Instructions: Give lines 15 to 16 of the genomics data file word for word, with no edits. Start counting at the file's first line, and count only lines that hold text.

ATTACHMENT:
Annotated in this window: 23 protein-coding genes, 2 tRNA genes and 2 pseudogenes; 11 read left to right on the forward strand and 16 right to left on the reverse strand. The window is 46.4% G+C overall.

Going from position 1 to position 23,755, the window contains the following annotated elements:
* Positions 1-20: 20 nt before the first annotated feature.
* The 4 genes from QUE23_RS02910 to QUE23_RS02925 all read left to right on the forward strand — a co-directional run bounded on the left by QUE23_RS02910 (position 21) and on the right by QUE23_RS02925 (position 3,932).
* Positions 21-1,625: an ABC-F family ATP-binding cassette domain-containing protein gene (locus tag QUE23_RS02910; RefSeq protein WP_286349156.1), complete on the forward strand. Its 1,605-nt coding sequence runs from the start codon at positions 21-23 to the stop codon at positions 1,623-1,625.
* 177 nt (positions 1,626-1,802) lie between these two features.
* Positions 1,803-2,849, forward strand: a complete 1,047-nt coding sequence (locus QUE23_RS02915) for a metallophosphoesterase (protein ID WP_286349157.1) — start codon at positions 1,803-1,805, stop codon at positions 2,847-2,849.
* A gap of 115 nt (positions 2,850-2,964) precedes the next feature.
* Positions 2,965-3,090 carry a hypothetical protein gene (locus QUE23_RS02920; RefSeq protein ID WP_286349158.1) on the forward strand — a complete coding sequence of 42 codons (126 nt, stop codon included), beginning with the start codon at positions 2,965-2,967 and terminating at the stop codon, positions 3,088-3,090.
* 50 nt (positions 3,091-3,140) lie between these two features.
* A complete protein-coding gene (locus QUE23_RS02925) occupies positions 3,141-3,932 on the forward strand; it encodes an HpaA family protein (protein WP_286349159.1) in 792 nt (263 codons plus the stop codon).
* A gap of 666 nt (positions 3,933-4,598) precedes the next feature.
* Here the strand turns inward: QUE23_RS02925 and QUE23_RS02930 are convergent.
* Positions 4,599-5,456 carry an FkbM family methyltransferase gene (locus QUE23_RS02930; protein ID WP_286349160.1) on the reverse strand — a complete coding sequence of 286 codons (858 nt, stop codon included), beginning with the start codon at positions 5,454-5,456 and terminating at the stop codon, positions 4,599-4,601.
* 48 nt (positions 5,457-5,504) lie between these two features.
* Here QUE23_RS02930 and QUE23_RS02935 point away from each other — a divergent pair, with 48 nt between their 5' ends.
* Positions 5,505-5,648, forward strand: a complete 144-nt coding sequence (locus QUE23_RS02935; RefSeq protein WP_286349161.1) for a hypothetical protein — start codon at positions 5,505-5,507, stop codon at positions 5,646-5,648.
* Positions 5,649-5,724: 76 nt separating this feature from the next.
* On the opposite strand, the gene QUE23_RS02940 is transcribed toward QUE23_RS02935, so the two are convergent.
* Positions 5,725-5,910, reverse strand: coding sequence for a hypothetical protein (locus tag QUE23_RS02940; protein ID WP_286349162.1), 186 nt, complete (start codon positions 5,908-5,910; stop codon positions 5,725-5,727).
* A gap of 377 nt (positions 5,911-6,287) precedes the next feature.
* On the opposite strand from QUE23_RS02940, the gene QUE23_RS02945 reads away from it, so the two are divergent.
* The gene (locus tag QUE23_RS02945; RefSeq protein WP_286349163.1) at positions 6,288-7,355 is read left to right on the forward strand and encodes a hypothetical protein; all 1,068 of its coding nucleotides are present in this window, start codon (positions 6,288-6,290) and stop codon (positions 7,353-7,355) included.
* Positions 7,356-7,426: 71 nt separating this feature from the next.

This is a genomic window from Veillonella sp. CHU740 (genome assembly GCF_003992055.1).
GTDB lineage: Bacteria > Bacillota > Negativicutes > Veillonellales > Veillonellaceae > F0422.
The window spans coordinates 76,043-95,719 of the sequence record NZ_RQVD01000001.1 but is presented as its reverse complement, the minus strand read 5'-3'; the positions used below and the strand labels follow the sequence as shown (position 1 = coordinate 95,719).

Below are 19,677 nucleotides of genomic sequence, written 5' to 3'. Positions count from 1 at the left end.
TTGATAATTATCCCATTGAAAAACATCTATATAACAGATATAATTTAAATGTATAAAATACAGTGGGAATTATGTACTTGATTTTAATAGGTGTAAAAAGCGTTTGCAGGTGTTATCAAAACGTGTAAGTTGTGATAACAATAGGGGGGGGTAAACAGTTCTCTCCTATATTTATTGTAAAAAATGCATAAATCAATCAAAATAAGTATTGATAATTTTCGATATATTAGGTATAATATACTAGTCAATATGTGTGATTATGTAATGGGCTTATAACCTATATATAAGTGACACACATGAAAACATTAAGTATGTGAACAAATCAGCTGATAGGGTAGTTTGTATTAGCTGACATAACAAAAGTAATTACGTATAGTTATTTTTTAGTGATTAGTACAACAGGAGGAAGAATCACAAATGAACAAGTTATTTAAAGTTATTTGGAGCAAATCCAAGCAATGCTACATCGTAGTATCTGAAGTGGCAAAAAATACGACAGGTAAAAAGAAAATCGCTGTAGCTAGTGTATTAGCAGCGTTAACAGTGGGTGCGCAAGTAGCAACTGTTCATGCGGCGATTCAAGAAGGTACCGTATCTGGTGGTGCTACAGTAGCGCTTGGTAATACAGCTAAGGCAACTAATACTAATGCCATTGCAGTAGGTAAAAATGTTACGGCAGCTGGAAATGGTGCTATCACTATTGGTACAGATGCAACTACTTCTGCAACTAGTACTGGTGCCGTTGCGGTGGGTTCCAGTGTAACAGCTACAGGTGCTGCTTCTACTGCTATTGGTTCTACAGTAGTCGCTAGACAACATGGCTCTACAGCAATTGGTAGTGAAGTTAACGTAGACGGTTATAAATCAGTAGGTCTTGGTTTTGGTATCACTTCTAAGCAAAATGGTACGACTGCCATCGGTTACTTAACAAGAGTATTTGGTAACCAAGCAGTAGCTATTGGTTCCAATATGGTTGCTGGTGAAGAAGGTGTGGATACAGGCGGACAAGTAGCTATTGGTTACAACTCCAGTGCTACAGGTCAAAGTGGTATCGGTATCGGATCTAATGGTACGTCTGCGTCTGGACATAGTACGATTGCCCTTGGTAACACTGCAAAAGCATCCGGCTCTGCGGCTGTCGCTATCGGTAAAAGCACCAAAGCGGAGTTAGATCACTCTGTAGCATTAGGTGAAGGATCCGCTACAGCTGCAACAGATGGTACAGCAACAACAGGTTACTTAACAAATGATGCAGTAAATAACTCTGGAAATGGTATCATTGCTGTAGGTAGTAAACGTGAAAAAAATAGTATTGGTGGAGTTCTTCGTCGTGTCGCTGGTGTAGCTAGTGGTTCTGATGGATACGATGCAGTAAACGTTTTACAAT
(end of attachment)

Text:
* 48 nt (positions 5,457-5,504) lie between these two features.
* Here QUE23_RS02930 and QUE23_RS02935 point away from each other — a divergent pair, with 48 nt between their 5' ends.